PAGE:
CTOs can work for companies or organizations of any size. As top executives, their actions directly correspond to the overall success of their employer. This, in conjunction with the wide assortment of responsibilities, can make the position quite stressful. It is also not uncommon for CTOs to travel frequently to attend meetings and conferences.

How to Become a CTO

The process for becoming a CTO is straight forward but does require a significant time investment. Because most employers prefer candidates have significant on-the-job experience, as well as a master’s degree, there is not much opportunity for variation in this process.

While job seekers are able to pursue their career goals at their own pace, the following steps are generally required:

  • Earn a bachelor’s degree in computer science (or a related field) from an accredited college or university

  • Find professional, entry-level employment in one of many information technology-related positions

  • Gain extensive on-the-job experience in a number of different information technology areas

  • Apply for and successfully maintain a manager and/or director position in a related field

  • Earn an optional master’s degree in computer science or a related field (MBAs may also be acceptable)

Typical Requirements for Hiring

Because CTOs have a number of important professional responsibilities, the companies and organizations that hire them generally have several hiring requirements.

While every employer is different, most expect CTO candidates to have:

  • Bachelor’s Degree
  • Professional Experience
  • Knowledge of Various Technology Areas
  • Managerial Experience
  • Master’s Degree

Bachelor’s Degree

Individuals interested in becoming CTOs must acquire the appropriate level of education before they can find professional employment. In most cases, this means earning an undergraduate degree in computer science or a related field from an accredited college or university. Programs generally consist of 120 credit hours of coursework that can be completed in four years by students who are enrolled full-time. The best programs tend to be broad and cover a variety of helpful topics in the field including database design, digital forensics, cyber law, programming, and data integrity.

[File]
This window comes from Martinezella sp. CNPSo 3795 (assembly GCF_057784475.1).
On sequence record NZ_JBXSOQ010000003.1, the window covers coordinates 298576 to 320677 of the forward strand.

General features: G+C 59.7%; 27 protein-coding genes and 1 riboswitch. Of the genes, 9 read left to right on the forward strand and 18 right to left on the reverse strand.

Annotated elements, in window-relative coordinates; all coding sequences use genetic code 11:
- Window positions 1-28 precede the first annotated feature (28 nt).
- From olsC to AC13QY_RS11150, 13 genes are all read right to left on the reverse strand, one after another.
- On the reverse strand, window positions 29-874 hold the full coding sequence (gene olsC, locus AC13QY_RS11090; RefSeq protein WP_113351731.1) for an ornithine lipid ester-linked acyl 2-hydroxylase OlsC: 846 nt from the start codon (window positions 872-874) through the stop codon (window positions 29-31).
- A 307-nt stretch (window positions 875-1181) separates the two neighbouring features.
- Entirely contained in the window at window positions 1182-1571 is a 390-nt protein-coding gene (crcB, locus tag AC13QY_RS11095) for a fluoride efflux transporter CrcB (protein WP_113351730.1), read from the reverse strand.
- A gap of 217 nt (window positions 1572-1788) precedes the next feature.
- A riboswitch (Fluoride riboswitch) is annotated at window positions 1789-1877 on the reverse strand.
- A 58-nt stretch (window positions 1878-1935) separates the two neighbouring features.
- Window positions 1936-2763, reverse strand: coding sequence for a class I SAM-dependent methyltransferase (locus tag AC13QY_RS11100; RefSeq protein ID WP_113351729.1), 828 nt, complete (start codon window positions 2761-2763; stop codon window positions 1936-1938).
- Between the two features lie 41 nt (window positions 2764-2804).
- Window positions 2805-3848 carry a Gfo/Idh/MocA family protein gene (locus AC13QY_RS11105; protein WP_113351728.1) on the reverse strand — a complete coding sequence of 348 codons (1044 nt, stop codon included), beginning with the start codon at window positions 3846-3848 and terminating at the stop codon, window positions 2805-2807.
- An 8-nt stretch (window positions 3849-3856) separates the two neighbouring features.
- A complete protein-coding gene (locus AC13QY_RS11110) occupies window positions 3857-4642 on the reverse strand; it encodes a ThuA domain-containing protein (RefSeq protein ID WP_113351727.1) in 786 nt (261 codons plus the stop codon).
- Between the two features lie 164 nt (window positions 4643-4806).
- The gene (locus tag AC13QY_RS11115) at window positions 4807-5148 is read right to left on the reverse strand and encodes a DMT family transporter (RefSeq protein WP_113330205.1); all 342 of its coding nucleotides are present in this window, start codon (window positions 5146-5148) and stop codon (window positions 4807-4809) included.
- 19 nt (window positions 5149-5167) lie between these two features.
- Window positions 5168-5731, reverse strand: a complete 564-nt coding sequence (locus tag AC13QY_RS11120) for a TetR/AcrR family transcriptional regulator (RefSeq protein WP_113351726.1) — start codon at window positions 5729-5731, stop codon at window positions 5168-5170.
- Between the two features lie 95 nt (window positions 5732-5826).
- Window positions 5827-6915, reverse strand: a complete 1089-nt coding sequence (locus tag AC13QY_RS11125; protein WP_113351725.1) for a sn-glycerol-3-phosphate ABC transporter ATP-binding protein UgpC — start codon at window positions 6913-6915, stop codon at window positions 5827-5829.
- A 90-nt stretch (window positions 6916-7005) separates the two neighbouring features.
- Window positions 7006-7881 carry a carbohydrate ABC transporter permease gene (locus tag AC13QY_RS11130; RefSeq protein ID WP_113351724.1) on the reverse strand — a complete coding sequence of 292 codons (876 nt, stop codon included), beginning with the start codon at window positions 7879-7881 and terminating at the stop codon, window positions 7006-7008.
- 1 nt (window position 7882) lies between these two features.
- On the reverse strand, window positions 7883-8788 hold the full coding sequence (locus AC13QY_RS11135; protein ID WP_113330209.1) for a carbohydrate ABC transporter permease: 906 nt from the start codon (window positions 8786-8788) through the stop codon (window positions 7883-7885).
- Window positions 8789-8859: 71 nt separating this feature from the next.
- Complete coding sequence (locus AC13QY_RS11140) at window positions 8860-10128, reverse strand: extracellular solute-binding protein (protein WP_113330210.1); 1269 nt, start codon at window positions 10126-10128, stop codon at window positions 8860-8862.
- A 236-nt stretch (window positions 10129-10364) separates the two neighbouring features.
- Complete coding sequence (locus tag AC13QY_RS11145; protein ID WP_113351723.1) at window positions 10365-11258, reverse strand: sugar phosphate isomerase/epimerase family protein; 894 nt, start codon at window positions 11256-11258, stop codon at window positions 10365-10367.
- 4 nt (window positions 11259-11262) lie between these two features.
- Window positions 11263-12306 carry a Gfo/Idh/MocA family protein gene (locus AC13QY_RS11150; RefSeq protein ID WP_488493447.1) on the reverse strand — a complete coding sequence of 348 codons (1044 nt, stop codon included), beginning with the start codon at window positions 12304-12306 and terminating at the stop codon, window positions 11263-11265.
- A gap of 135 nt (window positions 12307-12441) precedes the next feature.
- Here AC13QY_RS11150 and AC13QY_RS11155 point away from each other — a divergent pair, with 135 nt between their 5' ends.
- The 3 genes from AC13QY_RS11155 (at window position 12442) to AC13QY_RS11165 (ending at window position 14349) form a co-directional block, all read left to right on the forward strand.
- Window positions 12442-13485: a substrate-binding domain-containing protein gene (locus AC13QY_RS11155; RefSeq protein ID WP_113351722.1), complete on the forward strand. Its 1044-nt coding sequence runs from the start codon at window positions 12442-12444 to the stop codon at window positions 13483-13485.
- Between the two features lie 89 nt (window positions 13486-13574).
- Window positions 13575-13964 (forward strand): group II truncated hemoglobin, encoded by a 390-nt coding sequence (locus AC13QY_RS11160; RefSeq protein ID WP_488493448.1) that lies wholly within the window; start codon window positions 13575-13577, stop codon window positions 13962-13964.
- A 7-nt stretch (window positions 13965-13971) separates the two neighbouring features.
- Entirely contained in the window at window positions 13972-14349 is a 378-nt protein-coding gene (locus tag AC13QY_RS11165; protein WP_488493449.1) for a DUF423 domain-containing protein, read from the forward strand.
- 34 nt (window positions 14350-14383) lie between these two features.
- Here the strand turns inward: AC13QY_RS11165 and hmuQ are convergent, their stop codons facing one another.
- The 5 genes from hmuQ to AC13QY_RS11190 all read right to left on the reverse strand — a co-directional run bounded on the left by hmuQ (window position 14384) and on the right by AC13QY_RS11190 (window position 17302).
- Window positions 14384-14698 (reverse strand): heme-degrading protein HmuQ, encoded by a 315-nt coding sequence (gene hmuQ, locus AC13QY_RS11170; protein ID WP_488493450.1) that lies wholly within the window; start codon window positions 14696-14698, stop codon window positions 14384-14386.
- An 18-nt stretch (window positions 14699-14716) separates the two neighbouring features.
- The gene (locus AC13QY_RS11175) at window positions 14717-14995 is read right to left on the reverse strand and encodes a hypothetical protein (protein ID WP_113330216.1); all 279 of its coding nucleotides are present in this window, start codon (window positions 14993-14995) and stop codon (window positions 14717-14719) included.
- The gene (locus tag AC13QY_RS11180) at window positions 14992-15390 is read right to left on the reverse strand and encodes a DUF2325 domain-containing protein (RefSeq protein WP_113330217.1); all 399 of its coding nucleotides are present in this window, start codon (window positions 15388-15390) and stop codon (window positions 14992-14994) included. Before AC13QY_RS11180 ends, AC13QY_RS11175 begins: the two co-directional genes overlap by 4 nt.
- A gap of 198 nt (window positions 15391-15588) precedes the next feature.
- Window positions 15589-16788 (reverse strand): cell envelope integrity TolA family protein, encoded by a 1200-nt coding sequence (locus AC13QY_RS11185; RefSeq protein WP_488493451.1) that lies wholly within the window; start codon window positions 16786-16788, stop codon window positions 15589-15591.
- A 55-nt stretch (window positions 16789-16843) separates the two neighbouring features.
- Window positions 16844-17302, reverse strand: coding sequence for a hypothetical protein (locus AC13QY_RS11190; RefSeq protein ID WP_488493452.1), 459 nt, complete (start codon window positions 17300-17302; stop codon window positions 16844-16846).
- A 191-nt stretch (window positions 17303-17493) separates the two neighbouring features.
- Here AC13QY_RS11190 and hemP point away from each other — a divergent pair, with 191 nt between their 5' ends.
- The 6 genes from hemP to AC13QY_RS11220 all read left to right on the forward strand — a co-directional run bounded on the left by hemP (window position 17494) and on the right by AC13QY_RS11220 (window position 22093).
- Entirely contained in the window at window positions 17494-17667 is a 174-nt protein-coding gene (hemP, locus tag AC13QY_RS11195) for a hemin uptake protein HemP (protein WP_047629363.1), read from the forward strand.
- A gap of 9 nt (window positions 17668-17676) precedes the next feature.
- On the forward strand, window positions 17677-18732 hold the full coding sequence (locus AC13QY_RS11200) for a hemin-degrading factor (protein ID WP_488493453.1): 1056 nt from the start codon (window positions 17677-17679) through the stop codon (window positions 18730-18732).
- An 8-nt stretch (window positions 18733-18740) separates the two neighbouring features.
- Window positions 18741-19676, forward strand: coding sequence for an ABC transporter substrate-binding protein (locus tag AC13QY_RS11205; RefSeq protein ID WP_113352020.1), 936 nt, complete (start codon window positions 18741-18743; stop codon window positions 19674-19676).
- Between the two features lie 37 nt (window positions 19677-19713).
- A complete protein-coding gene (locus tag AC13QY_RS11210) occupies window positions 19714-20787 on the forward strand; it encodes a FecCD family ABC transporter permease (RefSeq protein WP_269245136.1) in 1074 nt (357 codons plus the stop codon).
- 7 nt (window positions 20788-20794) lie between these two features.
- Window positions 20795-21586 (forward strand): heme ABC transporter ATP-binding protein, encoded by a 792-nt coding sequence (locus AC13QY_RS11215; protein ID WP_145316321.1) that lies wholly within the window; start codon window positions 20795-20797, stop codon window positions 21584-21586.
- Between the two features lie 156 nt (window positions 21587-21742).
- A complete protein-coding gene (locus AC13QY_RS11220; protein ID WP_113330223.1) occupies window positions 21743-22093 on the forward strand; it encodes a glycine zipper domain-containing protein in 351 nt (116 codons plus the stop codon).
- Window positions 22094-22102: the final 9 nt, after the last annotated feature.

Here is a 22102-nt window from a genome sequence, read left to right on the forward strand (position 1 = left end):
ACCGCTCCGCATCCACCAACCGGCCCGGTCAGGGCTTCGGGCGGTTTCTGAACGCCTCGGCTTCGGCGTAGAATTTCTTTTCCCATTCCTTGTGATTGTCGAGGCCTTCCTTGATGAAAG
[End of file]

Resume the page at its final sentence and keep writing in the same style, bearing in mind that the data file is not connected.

Professional Experience

Graduates can begin looking for entry-level employment immediately after completing the necessary educational requirements.

Top opportunities include:

  • Software Application Developer/li>
  • Computer User Support Specialist
  • Web Developer
  • Computer System Analyst
  • Computer System Engineer
  • Software Quality Assurance Engineer
  • Information Security Analyst
  • Business Intelligence Analyst

Knowledge of Various Technology Areas

Because CTO positions are often complex and require the management of multiple information technology specialties, extensive experience in various related areas is necessary.